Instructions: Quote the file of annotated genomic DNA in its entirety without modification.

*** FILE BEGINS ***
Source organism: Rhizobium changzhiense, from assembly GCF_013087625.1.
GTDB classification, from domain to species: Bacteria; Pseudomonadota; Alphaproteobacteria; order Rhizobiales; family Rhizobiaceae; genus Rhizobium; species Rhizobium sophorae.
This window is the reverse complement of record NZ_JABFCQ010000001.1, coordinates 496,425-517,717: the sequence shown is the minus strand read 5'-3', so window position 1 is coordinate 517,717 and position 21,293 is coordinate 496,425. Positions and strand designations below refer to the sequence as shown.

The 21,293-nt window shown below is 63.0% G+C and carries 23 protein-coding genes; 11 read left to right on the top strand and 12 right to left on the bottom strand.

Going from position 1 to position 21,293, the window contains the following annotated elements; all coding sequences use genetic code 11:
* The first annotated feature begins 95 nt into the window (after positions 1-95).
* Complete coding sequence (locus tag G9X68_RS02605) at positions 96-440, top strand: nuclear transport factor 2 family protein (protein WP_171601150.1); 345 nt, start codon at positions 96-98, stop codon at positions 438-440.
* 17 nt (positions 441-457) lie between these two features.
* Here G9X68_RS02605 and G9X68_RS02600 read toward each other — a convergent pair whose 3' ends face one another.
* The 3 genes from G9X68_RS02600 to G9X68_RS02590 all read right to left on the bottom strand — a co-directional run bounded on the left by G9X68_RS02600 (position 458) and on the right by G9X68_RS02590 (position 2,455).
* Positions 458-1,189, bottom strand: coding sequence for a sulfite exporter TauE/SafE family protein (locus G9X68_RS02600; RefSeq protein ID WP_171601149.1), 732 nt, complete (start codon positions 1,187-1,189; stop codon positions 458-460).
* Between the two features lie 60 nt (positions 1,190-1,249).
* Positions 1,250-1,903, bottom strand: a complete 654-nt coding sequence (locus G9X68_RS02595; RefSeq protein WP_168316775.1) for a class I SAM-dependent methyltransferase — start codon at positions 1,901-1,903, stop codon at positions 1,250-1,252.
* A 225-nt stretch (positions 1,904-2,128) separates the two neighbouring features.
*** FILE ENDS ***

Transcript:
Source organism: Rhizobium changzhiense, from assembly GCF_013087625.1.
GTDB classification, from domain to species: Bacteria; Pseudomonadota; Alphaproteobacteria; order Rhizobiales; family Rhizobiaceae; genus Rhizobium; species Rhizobium sophorae.
This window is the reverse complement of record NZ_JABFCQ010000001.1, coordinates 496,425-517,717: the sequence shown is the minus strand read 5'-3', so window position 1 is coordinate 517,717 and position 21,293 is coordinate 496,425. Positions and strand designations below refer to the sequence as shown.

The 21,293-nt window shown below is 63.0% G+C and carries 23 protein-coding genes; 11 read left to right on the top strand and 12 right to left on the bottom strand.

Going from position 1 to position 21,293, the window contains the following annotated elements; all coding sequences use genetic code 11:
* The first annotated feature begins 95 nt into the window (after positions 1-95).
* Complete coding sequence (locus tag G9X68_RS02605) at positions 96-440, top strand: nuclear transport factor 2 family protein (protein WP_171601150.1); 345 nt, start codon at positions 96-98, stop codon at positions 438-440.
* 17 nt (positions 441-457) lie between these two features.
* Here G9X68_RS02605 and G9X68_RS02600 read toward each other — a convergent pair whose 3' ends face one another.
* The 3 genes from G9X68_RS02600 to G9X68_RS02590 all read right to left on the bottom strand — a co-directional run bounded on the left by G9X68_RS02600 (position 458) and on the right by G9X68_RS02590 (position 2,455).
* Positions 458-1,189, bottom strand: coding sequence for a sulfite exporter TauE/SafE family protein (locus G9X68_RS02600; RefSeq protein ID WP_171601149.1), 732 nt, complete (start codon positions 1,187-1,189; stop codon positions 458-460).
* Between the two features lie 60 nt (positions 1,190-1,249).
* Positions 1,250-1,903, bottom strand: a complete 654-nt coding sequence (locus G9X68_RS02595; RefSeq protein WP_168316775.1) for a class I SAM-dependent methyltransferase — start codon at positions 1,901-1,903, stop codon at positions 1,250-1,252.
* A 225-nt stretch (positions 1,904-2,128) separates the two neighbouring features.